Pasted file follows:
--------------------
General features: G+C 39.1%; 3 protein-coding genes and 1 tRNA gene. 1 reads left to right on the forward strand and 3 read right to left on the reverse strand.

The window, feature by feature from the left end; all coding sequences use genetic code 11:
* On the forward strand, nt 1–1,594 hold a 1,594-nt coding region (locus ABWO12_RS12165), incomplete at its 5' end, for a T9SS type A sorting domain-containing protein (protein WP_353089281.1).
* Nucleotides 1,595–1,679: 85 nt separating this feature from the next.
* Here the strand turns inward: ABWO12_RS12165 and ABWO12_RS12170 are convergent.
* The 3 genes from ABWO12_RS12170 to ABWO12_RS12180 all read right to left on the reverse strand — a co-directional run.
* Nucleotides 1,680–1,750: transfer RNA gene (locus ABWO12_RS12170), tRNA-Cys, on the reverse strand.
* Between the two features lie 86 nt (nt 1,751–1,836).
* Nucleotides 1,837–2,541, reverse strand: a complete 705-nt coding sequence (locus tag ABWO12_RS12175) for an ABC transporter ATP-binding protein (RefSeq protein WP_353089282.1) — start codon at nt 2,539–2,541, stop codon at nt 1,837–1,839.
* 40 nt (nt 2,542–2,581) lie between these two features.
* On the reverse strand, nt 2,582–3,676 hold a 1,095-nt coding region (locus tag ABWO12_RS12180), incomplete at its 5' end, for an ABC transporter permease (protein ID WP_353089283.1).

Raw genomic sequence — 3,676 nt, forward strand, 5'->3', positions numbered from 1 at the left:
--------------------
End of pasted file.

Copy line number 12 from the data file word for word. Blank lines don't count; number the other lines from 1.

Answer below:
Raw genomic sequence — 3,676 nt, forward strand, 5'->3', positions numbered from 1 at the left: